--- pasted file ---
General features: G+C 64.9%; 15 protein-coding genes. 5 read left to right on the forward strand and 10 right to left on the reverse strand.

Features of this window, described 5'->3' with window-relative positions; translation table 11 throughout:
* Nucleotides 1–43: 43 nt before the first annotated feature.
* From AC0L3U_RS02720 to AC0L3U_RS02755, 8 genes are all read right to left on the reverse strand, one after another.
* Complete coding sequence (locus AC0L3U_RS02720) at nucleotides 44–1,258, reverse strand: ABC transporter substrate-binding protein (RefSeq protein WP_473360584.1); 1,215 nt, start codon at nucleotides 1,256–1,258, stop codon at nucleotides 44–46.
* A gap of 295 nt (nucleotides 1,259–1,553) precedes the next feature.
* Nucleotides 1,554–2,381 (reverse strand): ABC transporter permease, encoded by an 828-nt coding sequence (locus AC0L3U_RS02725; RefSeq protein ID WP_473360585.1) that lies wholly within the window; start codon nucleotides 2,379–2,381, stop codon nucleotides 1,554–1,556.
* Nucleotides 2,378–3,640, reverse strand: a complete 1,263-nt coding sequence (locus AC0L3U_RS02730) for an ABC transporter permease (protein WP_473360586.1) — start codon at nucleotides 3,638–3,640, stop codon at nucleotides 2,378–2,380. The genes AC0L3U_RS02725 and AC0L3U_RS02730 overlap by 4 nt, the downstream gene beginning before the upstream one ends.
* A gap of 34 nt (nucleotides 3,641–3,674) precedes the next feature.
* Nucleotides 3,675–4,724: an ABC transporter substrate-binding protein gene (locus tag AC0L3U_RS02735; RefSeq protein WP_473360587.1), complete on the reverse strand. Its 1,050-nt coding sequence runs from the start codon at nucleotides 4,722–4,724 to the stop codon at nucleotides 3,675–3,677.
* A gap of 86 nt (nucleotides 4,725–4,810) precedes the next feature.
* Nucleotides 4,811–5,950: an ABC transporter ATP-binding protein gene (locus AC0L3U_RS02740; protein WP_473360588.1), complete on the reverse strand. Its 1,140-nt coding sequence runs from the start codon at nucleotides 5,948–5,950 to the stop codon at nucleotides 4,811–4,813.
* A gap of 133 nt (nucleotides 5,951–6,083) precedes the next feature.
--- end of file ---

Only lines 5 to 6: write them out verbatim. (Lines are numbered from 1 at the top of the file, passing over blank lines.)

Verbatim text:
* Complete coding sequence (locus AC0L3U_RS02720) at nucleotides 44–1,258, reverse strand: ABC transporter substrate-binding protein (RefSeq protein WP_473360584.1); 1,215 nt, start codon at nucleotides 1,256–1,258, stop codon at nucleotides 44–46.
* A gap of 295 nt (nucleotides 1,259–1,553) precedes the next feature.